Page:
One would assume that there is insulation behind the drywall in the basement, so that is good and should keep a lot of the heat from going to the earthworms. That concrete floor will still act like a great big heat exchanger, bringing in cold from the ground and putting warmth into it. So sometime in the future it would be good to get some kind of barrier there (which will be a PITA since you'll need a hearth pad, and that will mess with the exhaust pipe lengths.

I'm not sure about the ceiling fans. I would think that they would be fine as you just want to disrupt the air, but others that have that situation would be better able to answer that question.



If there weren't a cathedral ceiling, I would say that the P43 would be fine since you have the woodstove in the basement. However, one can't "know" until the install is done. The big stove can throttle down, but the P43 can only put out so much heat so there is the potential for disappointment.

That being said, I'm unsure how cold it gets in your neck of the woods. I always think of Canada as much colder, but BC may be warmer. Here in NH, the lows at night can be -18*F and we can go a couple of weeks in a row at single digit (F) highs. I do NOT want to use the propane boiler (propane being extremely expensive around here) because I was too cheap to get a stove with enough BTU output to keep me warm. True, I have a P43 on my main floor, but my ceilings are <8' high and the square footage is only 950. I have a P61a in the insulated basement, only heating 650 sq/ft. iI can keep the whole house warm enough to keep me from freezing if it has to (about like your woodstove; 64-68 in main rooms, but down in the mid 50's for bedrooms).

For the insulation, I looked at the only place I could see in (around the window sills) and it looks like I have pretty thick styrofoam insulation between the drywall and the foundation. I pulled down insulation from between the two floors when I moved in as the heat exchange was even worse when it was up, so I’m assuming anywhere where there’s not the styrofoam should be insulated with the same stuff that was in the roof.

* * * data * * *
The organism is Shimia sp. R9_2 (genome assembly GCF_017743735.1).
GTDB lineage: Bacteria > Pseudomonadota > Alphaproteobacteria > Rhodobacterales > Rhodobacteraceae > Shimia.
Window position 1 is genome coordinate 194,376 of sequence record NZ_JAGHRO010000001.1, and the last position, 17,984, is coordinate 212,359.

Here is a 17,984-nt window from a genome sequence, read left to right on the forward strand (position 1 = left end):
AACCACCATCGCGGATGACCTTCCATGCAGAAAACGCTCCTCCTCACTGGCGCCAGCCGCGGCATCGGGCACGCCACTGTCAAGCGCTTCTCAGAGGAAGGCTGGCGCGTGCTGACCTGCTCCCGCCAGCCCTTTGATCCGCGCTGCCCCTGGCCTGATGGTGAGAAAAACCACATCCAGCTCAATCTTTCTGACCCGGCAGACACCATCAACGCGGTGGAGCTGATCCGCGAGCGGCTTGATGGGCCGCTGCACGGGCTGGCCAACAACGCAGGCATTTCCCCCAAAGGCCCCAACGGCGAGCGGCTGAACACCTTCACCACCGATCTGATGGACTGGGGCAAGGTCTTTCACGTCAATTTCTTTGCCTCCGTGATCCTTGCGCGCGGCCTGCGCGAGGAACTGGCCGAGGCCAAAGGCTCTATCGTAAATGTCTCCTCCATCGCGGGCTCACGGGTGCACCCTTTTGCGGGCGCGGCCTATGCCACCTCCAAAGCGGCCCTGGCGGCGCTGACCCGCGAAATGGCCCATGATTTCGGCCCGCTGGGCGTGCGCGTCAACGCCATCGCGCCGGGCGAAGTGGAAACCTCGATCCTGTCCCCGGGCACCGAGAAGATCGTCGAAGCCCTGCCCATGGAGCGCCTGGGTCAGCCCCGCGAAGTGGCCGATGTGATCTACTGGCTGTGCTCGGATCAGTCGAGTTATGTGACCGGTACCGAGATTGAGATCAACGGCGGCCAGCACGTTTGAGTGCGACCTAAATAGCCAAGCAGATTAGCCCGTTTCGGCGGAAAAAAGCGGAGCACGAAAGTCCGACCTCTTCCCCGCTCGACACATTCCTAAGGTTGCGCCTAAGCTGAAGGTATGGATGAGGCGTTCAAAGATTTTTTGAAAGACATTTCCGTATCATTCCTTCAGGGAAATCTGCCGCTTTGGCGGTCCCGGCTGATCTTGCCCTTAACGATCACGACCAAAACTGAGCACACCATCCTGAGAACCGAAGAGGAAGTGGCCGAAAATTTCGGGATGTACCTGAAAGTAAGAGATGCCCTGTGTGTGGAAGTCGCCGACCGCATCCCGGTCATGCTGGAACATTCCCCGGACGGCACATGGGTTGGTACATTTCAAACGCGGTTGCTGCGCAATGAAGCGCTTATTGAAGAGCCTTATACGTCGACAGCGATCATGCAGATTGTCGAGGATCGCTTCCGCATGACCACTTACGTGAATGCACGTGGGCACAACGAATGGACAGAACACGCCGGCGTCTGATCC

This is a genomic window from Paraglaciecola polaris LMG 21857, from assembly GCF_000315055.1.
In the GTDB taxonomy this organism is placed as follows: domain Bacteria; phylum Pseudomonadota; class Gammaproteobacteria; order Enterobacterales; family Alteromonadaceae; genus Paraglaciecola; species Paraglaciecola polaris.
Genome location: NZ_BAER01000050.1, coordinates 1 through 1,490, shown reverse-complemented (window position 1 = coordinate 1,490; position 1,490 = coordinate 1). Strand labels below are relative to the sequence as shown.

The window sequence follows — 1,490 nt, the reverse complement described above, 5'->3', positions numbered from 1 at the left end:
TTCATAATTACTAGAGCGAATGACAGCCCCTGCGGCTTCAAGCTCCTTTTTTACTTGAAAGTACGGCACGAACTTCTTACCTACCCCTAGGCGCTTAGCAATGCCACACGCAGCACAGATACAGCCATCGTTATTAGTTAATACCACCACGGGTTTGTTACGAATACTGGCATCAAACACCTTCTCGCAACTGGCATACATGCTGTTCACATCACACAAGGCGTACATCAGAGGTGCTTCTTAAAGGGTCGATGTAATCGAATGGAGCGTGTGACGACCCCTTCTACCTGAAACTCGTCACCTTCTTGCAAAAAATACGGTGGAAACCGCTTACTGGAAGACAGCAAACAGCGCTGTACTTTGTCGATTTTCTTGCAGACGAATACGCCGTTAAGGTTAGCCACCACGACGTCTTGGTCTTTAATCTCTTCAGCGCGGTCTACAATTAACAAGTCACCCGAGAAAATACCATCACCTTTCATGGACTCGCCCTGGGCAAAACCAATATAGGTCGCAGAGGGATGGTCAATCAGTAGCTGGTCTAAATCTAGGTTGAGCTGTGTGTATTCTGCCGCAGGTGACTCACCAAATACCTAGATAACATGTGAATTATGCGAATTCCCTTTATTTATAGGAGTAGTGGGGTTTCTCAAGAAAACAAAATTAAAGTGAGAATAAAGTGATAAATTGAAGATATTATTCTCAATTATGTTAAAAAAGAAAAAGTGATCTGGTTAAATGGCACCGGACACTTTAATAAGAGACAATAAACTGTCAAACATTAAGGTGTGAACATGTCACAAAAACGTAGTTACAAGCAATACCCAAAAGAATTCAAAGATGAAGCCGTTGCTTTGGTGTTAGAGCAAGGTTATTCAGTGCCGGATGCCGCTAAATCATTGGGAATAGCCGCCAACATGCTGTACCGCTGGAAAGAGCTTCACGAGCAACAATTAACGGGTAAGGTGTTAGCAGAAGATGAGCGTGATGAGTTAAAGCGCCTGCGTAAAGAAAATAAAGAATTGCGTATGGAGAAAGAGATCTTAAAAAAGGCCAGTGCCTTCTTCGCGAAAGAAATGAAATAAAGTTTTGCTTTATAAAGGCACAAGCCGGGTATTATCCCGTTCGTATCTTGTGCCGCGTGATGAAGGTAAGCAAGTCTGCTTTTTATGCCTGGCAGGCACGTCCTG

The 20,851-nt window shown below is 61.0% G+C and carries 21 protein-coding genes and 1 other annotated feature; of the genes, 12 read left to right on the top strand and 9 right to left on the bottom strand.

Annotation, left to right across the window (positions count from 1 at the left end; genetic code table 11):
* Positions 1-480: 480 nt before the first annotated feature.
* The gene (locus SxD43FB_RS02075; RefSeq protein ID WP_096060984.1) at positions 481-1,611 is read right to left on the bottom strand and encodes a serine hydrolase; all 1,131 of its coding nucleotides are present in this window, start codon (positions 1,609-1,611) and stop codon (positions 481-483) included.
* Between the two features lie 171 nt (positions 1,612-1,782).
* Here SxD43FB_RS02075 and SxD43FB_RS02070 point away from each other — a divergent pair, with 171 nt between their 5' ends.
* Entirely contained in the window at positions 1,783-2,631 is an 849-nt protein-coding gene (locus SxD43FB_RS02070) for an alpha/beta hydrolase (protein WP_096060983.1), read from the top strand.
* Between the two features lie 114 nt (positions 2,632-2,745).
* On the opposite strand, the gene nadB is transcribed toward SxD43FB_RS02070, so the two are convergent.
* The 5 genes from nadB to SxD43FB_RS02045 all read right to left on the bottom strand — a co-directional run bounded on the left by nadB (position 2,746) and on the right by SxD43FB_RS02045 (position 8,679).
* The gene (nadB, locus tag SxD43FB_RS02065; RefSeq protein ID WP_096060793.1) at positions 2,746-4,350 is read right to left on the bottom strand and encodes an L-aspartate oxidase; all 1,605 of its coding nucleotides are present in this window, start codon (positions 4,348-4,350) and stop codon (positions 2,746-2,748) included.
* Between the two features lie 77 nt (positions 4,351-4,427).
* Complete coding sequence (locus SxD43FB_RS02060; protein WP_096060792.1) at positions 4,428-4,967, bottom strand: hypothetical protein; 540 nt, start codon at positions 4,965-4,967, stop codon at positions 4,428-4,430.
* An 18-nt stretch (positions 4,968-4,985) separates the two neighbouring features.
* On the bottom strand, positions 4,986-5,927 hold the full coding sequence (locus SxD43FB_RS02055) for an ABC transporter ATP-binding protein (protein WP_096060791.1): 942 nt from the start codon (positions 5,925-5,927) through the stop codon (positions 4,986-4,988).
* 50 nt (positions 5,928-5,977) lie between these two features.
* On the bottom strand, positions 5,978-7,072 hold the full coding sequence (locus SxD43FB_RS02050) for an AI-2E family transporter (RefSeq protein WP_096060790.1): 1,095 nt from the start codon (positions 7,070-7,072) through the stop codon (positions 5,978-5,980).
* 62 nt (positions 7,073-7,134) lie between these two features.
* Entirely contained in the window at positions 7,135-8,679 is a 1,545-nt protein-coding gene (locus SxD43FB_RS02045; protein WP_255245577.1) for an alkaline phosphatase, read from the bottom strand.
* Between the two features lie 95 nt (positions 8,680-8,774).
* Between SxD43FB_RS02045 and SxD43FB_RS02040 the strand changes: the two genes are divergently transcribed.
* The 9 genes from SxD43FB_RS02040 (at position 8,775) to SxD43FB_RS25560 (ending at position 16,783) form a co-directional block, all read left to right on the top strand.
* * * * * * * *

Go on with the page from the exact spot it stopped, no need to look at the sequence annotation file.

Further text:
Thats a good point about the hearth pad/getting a barrier up on the floor. Especially if I’m just gonna be running baseboards down there unless it gets really cold.
It looks like here it usually hovers 14degreesFahrenheit to -5degreesFahrenheit from day to night. We did have a 3 week stint of -40degreesFahrenheit last winter in January. We also get a ton of snow.
I think my wood stove in the basement would heat about the same. I do have the baseboards supplementing at 65Fahrenheit, but there are no baseboards in the open living room with the ceilings so the majority of the heat there is coming from the stove. I just got up to refill the stove. It’s 65Fahrenheit in my living room, outside it is 5Fahrenheit.
I think since I’m not using the wood stove as much as I’ll just run baseboards down there unless it’s really cold, and I’m going to be heating those ceilings like you said, that the P68 is the safer stove for me. I did contact the dealer (the only dealer available as no one wants to come out from the city which is over an hour away) and inquire if they sell the P61A and he said while they can get it in, the P68 is a better deal right now due to the sale so I may as well stick with that.
 
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gfreek

Minister of Fire
Nov 5, 2010
1,421
Attica,,New York
I’m also attaching a photo of the ceiling fans. Do you guys think they’re low enough?

This may help with ceiling fan question
 
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rickwai

Minister of Fire
Nov 1, 2011
1,189
ohio